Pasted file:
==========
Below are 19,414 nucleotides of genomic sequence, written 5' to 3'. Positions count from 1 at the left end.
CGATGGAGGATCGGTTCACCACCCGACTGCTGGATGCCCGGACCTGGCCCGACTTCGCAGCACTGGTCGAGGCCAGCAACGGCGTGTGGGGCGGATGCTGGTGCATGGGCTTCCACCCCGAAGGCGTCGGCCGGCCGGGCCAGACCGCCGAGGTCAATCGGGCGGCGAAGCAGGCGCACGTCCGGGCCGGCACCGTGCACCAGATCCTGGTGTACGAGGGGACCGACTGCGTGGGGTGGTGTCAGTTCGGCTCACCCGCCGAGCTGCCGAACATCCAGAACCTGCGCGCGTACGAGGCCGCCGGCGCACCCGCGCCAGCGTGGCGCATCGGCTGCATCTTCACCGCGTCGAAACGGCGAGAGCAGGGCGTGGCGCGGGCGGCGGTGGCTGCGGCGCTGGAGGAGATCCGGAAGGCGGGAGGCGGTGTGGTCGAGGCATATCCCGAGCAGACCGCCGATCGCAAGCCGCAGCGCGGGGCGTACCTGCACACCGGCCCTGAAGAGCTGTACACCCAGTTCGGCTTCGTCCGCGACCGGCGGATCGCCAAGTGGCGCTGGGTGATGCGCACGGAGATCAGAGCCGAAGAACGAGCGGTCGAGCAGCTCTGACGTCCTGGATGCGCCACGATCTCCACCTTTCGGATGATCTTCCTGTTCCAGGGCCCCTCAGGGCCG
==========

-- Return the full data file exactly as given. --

Below are 19,414 nucleotides of genomic sequence, written 5' to 3'. Positions count from 1 at the left end.
CGATGGAGGATCGGTTCACCACCCGACTGCTGGATGCCCGGACCTGGCCCGACTTCGCAGCACTGGTCGAGGCCAGCAACGGCGTGTGGGGCGGATGCTGGTGCATGGGCTTCCACCCCGAAGGCGTCGGCCGGCCGGGCCAGACCGCCGAGGTCAATCGGGCGGCGAAGCAGGCGCACGTCCGGGCCGGCACCGTGCACCAGATCCTGGTGTACGAGGGGACCGACTGCGTGGGGTGGTGTCAGTTCGGCTCACCCGCCGAGCTGCCGAACATCCAGAACCTGCGCGCGTACGAGGCCGCCGGCGCACCCGCGCCAGCGTGGCGCATCGGCTGCATCTTCACCGCGTCGAAACGGCGAGAGCAGGGCGTGGCGCGGGCGGCGGTGGCTGCGGCGCTGGAGGAGATCCGGAAGGCGGGAGGCGGTGTGGTCGAGGCATATCCCGAGCAGACCGCCGATCGCAAGCCGCAGCGCGGGGCGTACCTGCACACCGGCCCTGAAGAGCTGTACACCCAGTTCGGCTTCGTCCGCGACCGGCGGATCGCCAAGTGGCGCTGGGTGATGCGCACGGAGATCAGAGCCGAAGAACGAGCGGTCGAGCAGCTCTGACGTCCTGGATGCGCCACGATCTCCACCTTTCGGATGATCTTCCTGTTCCAGGGCCCCTCAGGGCCG